**Data collection:**We collect data on query, page and associated metrics via the Google Search Console Search Analytics API. You can use a Python script (or whatever your preference) in order to accomplish this.**Round average position:**I round average position to the tenths decimal place (e.g., 1.19 is rounded to 1.2). Otherwise, you encounter a situation where your sample size for each position is too small. So for example, positions 1.1-1.9 each have associated CTR summary statistics.**Math:**We identify outliers using a combination of the statistical methods for identifying outliers mentioned above. This is also automated via the same script that downloads the Search Analytics data.**Email:**If any negative outliers are identified for a keyword query and page combination at an average position, an email is sent out identifying all of this data to each of the SEOs assigned to the account to investigate.**Scheduling:**Set your script to run on a recurring basis. For frequency, I’ve chosen a monthly time frame, which works well with our clients in the agency framework, but that frequency can be more or less depending on your needs. Scheduling is accomplished using Cron.

The basic idea of what we want to do is identify the search query and landing page combinations that aren’t being clicked as much as they should for their given rank.

If they aren’t performing as well as you’d expect, there can be a number of reasons why. For example, there may be a SERP feature (such as a featured snippet) or paid ads that are taking click share. There’s nothing you can really do about those.

However, there are elements of the SERP that are within your control: rich snippets and meta data (your title tags and meta descriptions). If you determine that it’s likely your meta data that’s causing a less-than-desirable CTR, that’s a simple enough fix — just start playing with different title tag and meta description combinations. Ideally, this done via a system of A/B testing.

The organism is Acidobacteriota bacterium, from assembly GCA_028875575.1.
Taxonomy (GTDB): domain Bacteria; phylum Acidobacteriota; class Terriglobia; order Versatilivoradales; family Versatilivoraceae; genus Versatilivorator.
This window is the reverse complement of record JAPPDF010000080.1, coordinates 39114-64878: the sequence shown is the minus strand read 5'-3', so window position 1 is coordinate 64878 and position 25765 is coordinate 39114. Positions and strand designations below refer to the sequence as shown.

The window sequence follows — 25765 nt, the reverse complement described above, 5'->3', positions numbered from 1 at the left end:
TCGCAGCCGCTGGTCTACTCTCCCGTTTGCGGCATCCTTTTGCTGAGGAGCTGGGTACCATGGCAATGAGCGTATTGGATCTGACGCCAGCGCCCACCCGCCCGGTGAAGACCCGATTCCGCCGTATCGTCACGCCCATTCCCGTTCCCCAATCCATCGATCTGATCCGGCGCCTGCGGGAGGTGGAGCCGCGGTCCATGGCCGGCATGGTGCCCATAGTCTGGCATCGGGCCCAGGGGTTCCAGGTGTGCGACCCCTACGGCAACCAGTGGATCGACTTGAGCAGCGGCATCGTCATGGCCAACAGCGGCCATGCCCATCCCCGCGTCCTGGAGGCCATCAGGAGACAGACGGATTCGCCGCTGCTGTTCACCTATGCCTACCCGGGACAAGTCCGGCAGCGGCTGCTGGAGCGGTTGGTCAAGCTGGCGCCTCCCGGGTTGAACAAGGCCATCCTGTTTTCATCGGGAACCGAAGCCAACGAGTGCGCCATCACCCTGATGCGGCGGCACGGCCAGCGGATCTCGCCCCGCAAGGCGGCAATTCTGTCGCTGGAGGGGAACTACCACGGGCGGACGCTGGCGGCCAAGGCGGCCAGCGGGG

Just a quick note regarding the statistical methods used: Not a single one of the methods for detecting outliers is 100 percent perfect. You’ll have to use them as tools to evaluate on an individual basis. It will come down to the SEO on the account to dig a little deeper.

Even once you’ve narrowed down poor CTR performance to copy within the meta data, it is still possible that there are false negatives, query and landing page combinations that aren’t in line with your targets. At the end of the day, we need our SEO practitioners to think logically and act when it makes sense and not otherwise.

Once you’ve improved the CTR of your sub-par organic listings, you can start about thinking about looking at the rest of your listings and taking them from typical to exceptional click-through rates. Look at industry benchmarks, as well as other client data, and try to be better. At the end of the day, a lot of the power is in your hands, and good copy can go a long way.

The post Alert! Abnormal organic CTR detected. Automatic detection of poorly performing meta data appeared first on Search Engine Land.

July 16, 2018

July 16, 2018

July 16, 2018